This Is Not Happening!
The above photo was taken at the exact moment when a website designer, having finished a complex new site for a client, belatedly thought to check how it displayed in Internet Explorer 6. Been there, lately?
I'm in the relatively lucky position of maintaining a site that dates back to 2001 and hence is a rich stew of table-based and Cascading Style Sheet (CSS) layout. Having created my first site in 1995, I'm one of those annoying old guys who are still comfortable hand coding pages with HomeSite. But in recent years, the compelling advantages of CSS have been such that I've tried valiantly to move away from outdated techniques by embracing modern conceptions of page creation. And yet, like many others, I've been frustrated by an inability to resolve the layout capabilities of CSS with the realities of browser marketshare.
The fact is, after all these years we're still at the awkward point where to really embrace CSS it's necessary to employ complex, time-wasting, fragile kludges and hacks to ensure that anything but the simplest layout displays reliably in the majority of browsers. So my hat is off to commercial designers with demanding clients, who every day have to balance the need to create sophisticated pages without spending countless hours to ensure they display predictably for the majority of visitors. The good news? According to a recently-published SitePoint book with the provocative title of Everything You Know About CSS Is Wrong!, this nightmare may end in the foreseeable future, thanks to the arrival of Internet Explorer 8. You in the back, stop laughing.
In the space of 116 pages, authors Rachel Andrew and Kevin Yank make the case that IE 8 is, in fact, the Holy Grail that will finally let us turn our backs on employing legacy techniques, CSS tricks (think floating and absolute positioning) and extra code or stylesheets to ensure broad browser compatibility. You may scoff but this giant step forward will be due to IE 8's loving embrace of the CSS2 spec, as proved by its ability to pass the Acid2 test. This means that it will join other major browsers in being to support the CSS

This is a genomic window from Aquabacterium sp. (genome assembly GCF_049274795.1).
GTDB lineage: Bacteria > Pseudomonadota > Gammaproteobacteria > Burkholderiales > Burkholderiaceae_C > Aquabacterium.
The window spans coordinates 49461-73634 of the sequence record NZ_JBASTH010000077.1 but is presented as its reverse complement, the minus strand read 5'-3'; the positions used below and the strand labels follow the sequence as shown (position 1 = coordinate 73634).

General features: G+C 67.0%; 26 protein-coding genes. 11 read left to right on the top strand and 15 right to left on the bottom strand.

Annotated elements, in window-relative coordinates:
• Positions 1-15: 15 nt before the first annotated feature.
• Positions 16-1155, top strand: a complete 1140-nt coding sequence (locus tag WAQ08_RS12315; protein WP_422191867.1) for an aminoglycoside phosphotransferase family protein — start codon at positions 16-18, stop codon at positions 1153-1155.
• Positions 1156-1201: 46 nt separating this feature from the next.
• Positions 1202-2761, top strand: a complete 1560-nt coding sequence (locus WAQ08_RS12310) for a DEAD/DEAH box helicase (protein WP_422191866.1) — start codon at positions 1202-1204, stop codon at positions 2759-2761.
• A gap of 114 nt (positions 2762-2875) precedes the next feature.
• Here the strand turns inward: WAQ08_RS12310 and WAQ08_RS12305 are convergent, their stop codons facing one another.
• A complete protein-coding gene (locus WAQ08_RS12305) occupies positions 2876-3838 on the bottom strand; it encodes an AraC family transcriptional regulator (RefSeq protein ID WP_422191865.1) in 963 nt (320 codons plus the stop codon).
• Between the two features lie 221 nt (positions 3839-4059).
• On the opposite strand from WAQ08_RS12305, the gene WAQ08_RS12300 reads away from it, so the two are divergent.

display property, thereby making it finally possible for us to create sophisticated, grid-based layouts. Whew! It only took 15 years.
While the release of IE 8 promises much, we'll still be faced for an indeterminate period with those using earlier versions. The authors provide several approaches to combining the benefits of fresh CSS techniques with the realities of old browsers, but at this point my head began to hurt. Their position is that it's the responsibility of site designers to support the new CSS capabilities, no matter what the extra coding requirements: "When we told Microsoft we needed it to improve Internet Explorer, we were making a bargain with the software giant: 'You improve the browser to make our lives easier, and we'll build the sites that take full advantage of it, giving your users a reason to upgrade.' Microsoft has done its part, now it's our turn."
That's certainly an altruistic stance and it will be interesting seeing how the design community responds to the release of IE 8. Meanwhile, I can recommend Everything You Know as a worthwhile recap of what has led us to this point and a valuable grounding for what the future might hold. An extract on Graphics.com provides a good sense of the authors' position. If they're correct, photos like the one above will someday be a distant memory.